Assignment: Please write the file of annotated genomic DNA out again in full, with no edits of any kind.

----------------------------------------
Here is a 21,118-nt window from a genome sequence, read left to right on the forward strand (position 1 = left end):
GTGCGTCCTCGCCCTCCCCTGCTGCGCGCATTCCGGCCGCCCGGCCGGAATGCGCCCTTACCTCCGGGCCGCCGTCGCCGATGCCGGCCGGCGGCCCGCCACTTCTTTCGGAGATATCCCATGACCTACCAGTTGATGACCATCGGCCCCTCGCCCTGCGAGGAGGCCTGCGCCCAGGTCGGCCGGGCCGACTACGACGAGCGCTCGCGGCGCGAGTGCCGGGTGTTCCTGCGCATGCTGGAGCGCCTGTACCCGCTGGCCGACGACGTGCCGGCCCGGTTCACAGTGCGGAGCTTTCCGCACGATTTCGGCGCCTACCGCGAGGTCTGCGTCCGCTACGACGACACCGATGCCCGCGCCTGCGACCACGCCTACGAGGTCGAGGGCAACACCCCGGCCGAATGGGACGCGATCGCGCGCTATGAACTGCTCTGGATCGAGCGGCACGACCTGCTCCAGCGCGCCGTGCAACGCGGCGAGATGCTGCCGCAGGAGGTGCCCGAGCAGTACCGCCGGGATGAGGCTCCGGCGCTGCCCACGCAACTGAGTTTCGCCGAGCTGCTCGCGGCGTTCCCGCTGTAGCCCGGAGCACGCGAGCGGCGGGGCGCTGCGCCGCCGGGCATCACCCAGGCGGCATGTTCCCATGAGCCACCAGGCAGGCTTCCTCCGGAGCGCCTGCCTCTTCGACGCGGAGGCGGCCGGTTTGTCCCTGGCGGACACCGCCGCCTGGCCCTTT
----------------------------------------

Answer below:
Here is a 21,118-nt window from a genome sequence, read left to right on the forward strand (position 1 = left end):
GTGCGTCCTCGCCCTCCCCTGCTGCGCGCATTCCGGCCGCCCGGCCGGAATGCGCCCTTACCTCCGGGCCGCCGTCGCCGATGCCGGCCGGCGGCCCGCCACTTCTTTCGGAGATATCCCATGACCTACCAGTTGATGACCATCGGCCCCTCGCCCTGCGAGGAGGCCTGCGCCCAGGTCGGCCGGGCCGACTACGACGAGCGCTCGCGGCGCGAGTGCCGGGTGTTCCTGCGCATGCTGGAGCGCCTGTACCCGCTGGCCGACGACGTGCCGGCCCGGTTCACAGTGCGGAGCTTTCCGCACGATTTCGGCGCCTACCGCGAGGTCTGCGTCCGCTACGACGACACCGATGCCCGCGCCTGCGACCACGCCTACGAGGTCGAGGGCAACACCCCGGCCGAATGGGACGCGATCGCGCGCTATGAACTGCTCTGGATCGAGCGGCACGACCTGCTCCAGCGCGCCGTGCAACGCGGCGAGATGCTGCCGCAGGAGGTGCCCGAGCAGTACCGCCGGGATGAGGCTCCGGCGCTGCCCACGCAACTGAGTTTCGCCGAGCTGCTCGCGGCGTTCCCGCTGTAGCCCGGAGCACGCGAGCGGCGGGGCGCTGCGCCGCCGGGCATCACCCAGGCGGCATGTTCCCATGAGCCACCAGGCAGGCTTCCTCCGGAGCGCCTGCCTCTTCGACGCGGAGGCGGCCGGTTTGTCCCTGGCGGACACCGCCGCCTGGCCCTTT